Hilda May (1886) and Millicent Ivy (1889) came next followed by two boys, John Clarence (1891) and Horace Netland (1893). After their father drowned in the February, Carrick Leslie was born on 1st November 1896.

John Clarence Hewson took a very similar path to his brother Arthur and spent most of his adulthood in public life. In 1903, at the age of 22, he joined the Royal New Zealand Yacht Squadron, less than a year after it had received its Royal Warrant.

By the AGM of 1907 he was elected as Hon. Secretary and was responsible for the running of the Rudder Cup Ocean Race for launches in 1908, around Sail Rock and back at night, which was re-enacted by the Classic Yacht Association in 2008. For his industry he was elected to the Committee of the Auckland Anniversary Regatta in 1912. He joined the staff of the Auckland Harbour Board in 1910, so he was right in the centre of maritime activity in Auckland.

In October 1916 he applied to join the RNZYS-sponsored drive to recruit yachtsmen and launchmen for RNVR duties, both as navigation officers and engineers, mainly on the Elco-built Motor Launches (MLs) patrolling in the coastal waters of Great Britain and the Mediterranean.

Seventy-five officers and seventy-five mechanics were selected in the initial batch and went on to serve with the RNVR with great distinction. J.C. was posted to Gorleston, near Great Yarmouth in Norfolk which had recently been bombarded by units of the German High Fleet. On his return he took up his former roles with RNZYS and the Regatta Committee. He was largely responsible for establishing the Tauranga Race as a viable annual event in 1922.  He remained closely associated with the Squadron and the Anniversary Regatta until he retired in the 1950s.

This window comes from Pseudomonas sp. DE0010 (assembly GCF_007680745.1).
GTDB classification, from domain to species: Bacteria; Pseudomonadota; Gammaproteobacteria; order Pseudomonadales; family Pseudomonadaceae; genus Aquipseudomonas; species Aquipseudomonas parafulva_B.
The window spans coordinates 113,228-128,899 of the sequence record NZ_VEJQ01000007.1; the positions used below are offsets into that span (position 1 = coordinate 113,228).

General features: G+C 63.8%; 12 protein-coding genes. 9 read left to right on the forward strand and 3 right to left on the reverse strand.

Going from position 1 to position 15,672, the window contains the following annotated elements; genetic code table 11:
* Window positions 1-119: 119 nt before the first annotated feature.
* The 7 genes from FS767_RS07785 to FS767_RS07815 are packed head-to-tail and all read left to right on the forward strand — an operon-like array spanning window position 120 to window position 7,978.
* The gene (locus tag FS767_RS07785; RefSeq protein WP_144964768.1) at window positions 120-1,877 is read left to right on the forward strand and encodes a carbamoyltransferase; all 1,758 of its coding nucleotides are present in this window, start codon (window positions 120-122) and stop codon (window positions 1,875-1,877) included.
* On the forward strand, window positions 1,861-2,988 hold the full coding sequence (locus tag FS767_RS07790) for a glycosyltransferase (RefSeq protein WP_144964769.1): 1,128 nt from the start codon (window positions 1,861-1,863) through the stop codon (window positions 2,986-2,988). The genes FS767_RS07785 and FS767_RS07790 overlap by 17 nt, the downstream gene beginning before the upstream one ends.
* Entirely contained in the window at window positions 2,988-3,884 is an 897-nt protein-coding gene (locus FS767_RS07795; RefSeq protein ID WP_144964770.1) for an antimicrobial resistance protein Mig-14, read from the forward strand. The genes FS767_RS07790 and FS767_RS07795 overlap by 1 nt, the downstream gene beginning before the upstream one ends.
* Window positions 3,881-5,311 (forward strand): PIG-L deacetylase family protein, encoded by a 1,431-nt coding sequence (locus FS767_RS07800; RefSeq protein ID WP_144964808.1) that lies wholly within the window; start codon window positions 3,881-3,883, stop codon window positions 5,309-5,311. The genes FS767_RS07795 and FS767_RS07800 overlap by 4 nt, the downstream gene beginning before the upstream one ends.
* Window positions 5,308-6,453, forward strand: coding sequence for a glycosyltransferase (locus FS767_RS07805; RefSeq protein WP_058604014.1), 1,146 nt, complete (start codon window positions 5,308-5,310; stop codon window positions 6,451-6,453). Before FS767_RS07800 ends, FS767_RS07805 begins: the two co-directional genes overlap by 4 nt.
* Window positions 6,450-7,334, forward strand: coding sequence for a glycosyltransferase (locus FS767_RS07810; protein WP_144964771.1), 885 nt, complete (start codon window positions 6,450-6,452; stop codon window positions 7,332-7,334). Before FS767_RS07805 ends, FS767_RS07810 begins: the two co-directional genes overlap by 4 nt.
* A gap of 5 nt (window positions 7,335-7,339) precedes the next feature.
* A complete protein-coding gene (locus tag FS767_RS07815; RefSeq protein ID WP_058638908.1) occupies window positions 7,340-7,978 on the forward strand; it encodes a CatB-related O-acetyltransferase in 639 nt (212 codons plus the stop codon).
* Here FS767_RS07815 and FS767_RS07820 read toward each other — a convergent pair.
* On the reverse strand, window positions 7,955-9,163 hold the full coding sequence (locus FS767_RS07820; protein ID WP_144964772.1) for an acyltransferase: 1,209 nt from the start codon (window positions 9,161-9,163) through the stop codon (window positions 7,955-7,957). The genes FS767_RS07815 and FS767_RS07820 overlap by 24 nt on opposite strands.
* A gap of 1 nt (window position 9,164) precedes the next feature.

The next brother, Horace Netland Hewson, known as ‘Horrie’, worked for Frank Jagger’s leather works after leaving school. By 1922 he was employed by John Burns Ltd in the ship chandlery department at its four-storey building in Customs Street East. He was the staff member who received and collated entries for the Anniversary Regatta and most of the Auckland yacht clubs’ races, a great source of prestige for the firm among the yachting fraternity. An able and well-regarded businessman, he rose rapidly to become the General Manager of the company.

‘Horrie’ Hewson.

In 1922 Horrie bought the smart 37ft launch Jeunesse from W.J. Harper, a saddler and harness maker of Ring Terrace, St. Mary’s Bay. Harper had commissioned Jeunesse from Dick Lang, of St. Mary’s Bay in late 1918 to replace his Logan Bros launch Kotiro. Because of the Spanish Flu pandemic she wasn’t launched until Easter 1919. With her big American 40hp Reutenberg marine engine and twin cabins she was fast and able to cruise with ladies aboard.

During the transaction, however, Horrie became smitten with W.J. Harper’s daughter, Marjorie. They married in March 1923. The New Zealand Aquatic magazine reported that, “Mr. H. Hewson, a prominent Auckland yachtsman, joined the ranks of benedicts last Tuesday”, a ‘benedict’ then being a jokey term for a long-term bachelor who has succumbed to marriage. Unfortunately Jeunesse had to be sold to pay for the engagement ring and to set up home. Later in life, Horrie and his son Murray had two more launches they named Jeunesse on Lake Taupo.

JB fire.

During WWII Horrie managed John Burns through the disastrous fire of August 1941 when the Customs Street building was gutted and its valuable stocks destroyed. He then performed a vital role in sourcing and supplying the vast amount of chandlery and essential materials required by the New Zealand boatbuilding industry. It geared up rapidly to produce a wide variety of vessels for war work, ranging from the large wooden Fairmile patrol vessels for the Navy to wooden and steel tugs for the United States Navy.

Horrie worked through the rest of the war closely and effectively with his younger brother Carrick Leslie Hewson, who was born in 1896, after their father drowned off SS Waitoa. Carrick had fought at Passchendaele in WWI and been a Territorial between the wars. Now he was appointed Major and in charge of supply for the Army Service Corps in the Northern District.

With such a large and energetic family, it has been difficult to compress the facts into a reasonable compass. I do hope that Boating NZ readers have been able to appreciate the breadth of the Hewsons’ contribution to our sport in boatbuilding, sailing and its administration.